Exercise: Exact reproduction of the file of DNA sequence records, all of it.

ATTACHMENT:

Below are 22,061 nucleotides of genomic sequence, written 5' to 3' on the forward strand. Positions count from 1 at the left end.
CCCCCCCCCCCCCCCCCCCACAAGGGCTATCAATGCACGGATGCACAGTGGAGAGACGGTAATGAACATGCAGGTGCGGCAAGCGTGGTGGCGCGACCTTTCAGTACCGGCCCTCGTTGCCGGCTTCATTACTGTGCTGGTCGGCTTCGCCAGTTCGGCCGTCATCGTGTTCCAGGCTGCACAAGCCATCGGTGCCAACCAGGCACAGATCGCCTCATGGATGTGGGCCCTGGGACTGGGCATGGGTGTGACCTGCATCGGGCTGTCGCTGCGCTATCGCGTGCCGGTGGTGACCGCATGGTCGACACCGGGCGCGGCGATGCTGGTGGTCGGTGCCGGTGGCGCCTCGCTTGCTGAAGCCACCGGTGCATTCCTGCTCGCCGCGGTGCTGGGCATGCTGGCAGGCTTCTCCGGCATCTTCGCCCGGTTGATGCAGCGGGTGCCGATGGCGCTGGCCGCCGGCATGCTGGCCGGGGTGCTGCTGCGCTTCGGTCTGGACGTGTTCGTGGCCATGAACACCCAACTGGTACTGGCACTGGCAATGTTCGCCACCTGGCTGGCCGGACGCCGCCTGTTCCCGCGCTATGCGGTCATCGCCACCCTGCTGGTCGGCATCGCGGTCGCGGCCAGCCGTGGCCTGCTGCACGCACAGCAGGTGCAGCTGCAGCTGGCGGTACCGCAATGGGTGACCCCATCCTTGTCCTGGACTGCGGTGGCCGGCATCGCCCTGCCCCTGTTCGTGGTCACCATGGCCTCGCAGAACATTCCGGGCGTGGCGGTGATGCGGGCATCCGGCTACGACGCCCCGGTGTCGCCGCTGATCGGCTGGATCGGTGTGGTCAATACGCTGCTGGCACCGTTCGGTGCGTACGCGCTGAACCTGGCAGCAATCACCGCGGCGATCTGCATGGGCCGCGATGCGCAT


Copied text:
Below are 22,061 nucleotides of genomic sequence, written 5' to 3' on the forward strand. Positions count from 1 at the left end.
CCCCCCCCCCCCCCCCCCCACAAGGGCTATCAATGCACGGATGCACAGTGGAGAGACGGTAATGAACATGCAGGTGCGGCAAGCGTGGTGGCGCGACCTTTCAGTACCGGCCCTCGTTGCCGGCTTCATTACTGTGCTGGTCGGCTTCGCCAGTTCGGCCGTCATCGTGTTCCAGGCTGCACAAGCCATCGGTGCCAACCAGGCACAGATCGCCTCATGGATGTGGGCCCTGGGACTGGGCATGGGTGTGACCTGCATCGGGCTGTCGCTGCGCTATCGCGTGCCGGTGGTGACCGCATGGTCGACACCGGGCGCGGCGATGCTGGTGGTCGGTGCCGGTGGCGCCTCGCTTGCTGAAGCCACCGGTGCATTCCTGCTCGCCGCGGTGCTGGGCATGCTGGCAGGCTTCTCCGGCATCTTCGCCCGGTTGATGCAGCGGGTGCCGATGGCGCTGGCCGCCGGCATGCTGGCCGGGGTGCTGCTGCGCTTCGGTCTGGACGTGTTCGTGGCCATGAACACCCAACTGGTACTGGCACTGGCAATGTTCGCCACCTGGCTGGCCGGACGCCGCCTGTTCCCGCGCTATGCGGTCATCGCCACCCTGCTGGTCGGCATCGCGGTCGCGGCCAGCCGTGGCCTGCTGCACGCACAGCAGGTGCAGCTGCAGCTGGCGGTACCGCAATGGGTGACCCCATCCTTGTCCTGGACTGCGGTGGCCGGCATCGCCCTGCCCCTGTTCGTGGTCACCATGGCCTCGCAGAACATTCCGGGCGTGGCGGTGATGCGGGCATCCGGCTACGACGCCCCGGTGTCGCCGCTGATCGGCTGGATCGGTGTGGTCAATACGCTGCTGGCACCGTTCGGTGCGTACGCGCTGAACCTGGCAGCAATCACCGCGGCGATCTGCATGGGCCGCGATGCGCAT